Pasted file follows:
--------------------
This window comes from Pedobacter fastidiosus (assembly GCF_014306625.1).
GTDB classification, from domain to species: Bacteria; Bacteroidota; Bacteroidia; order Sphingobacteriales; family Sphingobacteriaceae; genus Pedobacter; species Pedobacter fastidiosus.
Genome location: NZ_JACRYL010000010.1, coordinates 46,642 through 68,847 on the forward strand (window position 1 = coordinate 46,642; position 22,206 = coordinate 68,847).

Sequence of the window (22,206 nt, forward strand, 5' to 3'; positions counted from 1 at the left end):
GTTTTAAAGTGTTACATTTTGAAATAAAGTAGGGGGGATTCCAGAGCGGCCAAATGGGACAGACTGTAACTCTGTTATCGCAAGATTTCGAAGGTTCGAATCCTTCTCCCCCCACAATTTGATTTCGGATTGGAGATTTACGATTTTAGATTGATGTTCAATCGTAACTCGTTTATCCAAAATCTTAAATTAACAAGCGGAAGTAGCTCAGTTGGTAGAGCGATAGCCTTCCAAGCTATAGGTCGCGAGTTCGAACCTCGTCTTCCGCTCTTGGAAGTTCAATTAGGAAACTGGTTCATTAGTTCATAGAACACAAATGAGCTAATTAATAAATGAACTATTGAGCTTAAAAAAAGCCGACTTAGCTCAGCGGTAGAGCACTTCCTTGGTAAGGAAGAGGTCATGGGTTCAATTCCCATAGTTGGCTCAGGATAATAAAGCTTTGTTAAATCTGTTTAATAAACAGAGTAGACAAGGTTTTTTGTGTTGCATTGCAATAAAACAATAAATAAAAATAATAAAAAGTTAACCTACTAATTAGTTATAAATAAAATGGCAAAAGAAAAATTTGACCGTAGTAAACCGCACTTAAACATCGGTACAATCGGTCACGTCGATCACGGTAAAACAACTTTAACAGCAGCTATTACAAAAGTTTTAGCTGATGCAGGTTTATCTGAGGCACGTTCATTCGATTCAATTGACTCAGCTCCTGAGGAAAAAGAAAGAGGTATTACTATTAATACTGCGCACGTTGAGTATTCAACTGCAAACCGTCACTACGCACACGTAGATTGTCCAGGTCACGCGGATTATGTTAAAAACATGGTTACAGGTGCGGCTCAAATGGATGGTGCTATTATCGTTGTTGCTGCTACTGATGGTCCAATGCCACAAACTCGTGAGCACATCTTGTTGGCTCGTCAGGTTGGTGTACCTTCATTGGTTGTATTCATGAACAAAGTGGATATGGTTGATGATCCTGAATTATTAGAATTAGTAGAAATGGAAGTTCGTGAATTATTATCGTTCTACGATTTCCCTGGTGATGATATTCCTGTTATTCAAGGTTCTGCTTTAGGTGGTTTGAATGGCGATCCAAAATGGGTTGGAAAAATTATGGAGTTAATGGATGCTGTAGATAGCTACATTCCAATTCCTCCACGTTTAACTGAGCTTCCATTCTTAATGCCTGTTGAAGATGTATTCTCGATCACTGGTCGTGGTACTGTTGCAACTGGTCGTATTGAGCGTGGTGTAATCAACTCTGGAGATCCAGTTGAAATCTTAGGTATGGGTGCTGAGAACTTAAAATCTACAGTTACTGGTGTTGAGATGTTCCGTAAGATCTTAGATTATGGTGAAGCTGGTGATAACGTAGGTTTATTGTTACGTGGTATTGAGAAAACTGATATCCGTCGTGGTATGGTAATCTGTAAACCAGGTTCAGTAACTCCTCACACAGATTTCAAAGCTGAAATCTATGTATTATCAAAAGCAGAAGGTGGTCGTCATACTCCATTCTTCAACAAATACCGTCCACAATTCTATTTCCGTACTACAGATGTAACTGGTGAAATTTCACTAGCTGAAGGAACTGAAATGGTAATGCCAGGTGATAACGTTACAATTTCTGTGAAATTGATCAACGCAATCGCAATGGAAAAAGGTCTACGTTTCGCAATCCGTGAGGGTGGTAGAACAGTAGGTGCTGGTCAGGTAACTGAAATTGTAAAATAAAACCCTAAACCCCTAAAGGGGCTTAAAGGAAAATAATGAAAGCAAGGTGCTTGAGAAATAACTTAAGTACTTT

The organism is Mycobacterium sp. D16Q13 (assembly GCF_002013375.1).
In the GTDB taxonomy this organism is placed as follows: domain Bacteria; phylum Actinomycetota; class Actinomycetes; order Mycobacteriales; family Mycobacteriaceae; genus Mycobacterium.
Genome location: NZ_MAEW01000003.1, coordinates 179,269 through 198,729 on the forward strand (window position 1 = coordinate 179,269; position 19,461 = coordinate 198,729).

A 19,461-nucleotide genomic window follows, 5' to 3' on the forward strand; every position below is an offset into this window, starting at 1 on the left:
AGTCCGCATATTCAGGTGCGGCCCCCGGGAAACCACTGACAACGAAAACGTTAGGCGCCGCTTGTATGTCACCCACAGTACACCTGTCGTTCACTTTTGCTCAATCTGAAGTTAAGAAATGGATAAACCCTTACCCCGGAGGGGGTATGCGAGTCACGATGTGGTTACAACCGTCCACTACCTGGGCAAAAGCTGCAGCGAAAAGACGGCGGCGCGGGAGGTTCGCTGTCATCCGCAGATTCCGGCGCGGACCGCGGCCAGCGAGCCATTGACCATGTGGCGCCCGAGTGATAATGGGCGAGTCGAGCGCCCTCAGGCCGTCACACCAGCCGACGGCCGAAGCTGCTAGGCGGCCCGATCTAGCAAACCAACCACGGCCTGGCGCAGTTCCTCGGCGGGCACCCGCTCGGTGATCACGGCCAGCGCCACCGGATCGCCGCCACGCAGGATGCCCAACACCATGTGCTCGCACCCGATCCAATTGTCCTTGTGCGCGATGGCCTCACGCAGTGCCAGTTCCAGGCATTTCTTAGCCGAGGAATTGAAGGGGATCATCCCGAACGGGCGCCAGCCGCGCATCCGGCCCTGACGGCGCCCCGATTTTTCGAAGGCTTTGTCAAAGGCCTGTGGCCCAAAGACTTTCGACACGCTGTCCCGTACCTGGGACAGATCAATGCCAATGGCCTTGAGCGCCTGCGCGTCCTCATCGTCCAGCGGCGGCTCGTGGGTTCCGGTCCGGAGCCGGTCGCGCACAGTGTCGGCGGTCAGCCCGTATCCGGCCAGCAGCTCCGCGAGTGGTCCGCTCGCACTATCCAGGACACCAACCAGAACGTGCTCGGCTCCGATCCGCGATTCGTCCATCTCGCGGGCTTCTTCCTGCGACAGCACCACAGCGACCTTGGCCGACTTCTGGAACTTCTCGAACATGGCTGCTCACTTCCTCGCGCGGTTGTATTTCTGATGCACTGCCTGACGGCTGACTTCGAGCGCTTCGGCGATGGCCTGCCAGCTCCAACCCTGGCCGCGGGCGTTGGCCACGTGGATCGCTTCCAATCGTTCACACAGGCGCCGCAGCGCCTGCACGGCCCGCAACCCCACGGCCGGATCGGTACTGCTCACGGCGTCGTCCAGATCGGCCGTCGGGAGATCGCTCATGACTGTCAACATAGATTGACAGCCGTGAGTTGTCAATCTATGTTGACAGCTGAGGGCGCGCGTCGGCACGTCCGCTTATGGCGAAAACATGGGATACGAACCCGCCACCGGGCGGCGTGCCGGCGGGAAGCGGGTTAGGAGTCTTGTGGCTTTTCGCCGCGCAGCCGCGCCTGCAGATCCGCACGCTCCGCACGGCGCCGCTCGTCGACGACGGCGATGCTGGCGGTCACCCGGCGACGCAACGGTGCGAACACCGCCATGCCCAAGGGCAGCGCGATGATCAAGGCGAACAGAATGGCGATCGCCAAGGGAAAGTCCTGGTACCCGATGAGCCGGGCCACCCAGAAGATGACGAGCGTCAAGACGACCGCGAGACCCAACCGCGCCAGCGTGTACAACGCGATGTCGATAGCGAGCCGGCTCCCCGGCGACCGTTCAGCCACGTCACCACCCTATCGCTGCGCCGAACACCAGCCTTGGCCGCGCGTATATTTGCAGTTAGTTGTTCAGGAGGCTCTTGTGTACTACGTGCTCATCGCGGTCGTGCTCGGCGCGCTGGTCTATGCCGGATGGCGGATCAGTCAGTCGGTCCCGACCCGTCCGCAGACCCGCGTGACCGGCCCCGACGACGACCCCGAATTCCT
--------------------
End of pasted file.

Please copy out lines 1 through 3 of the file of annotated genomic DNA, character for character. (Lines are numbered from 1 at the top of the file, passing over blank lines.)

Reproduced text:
This window comes from Pedobacter fastidiosus (assembly GCF_014306625.1).
GTDB classification, from domain to species: Bacteria; Bacteroidota; Bacteroidia; order Sphingobacteriales; family Sphingobacteriaceae; genus Pedobacter; species Pedobacter fastidiosus.
Genome location: NZ_JACRYL010000010.1, coordinates 46,642 through 68,847 on the forward strand (window position 1 = coordinate 46,642; position 22,206 = coordinate 68,847).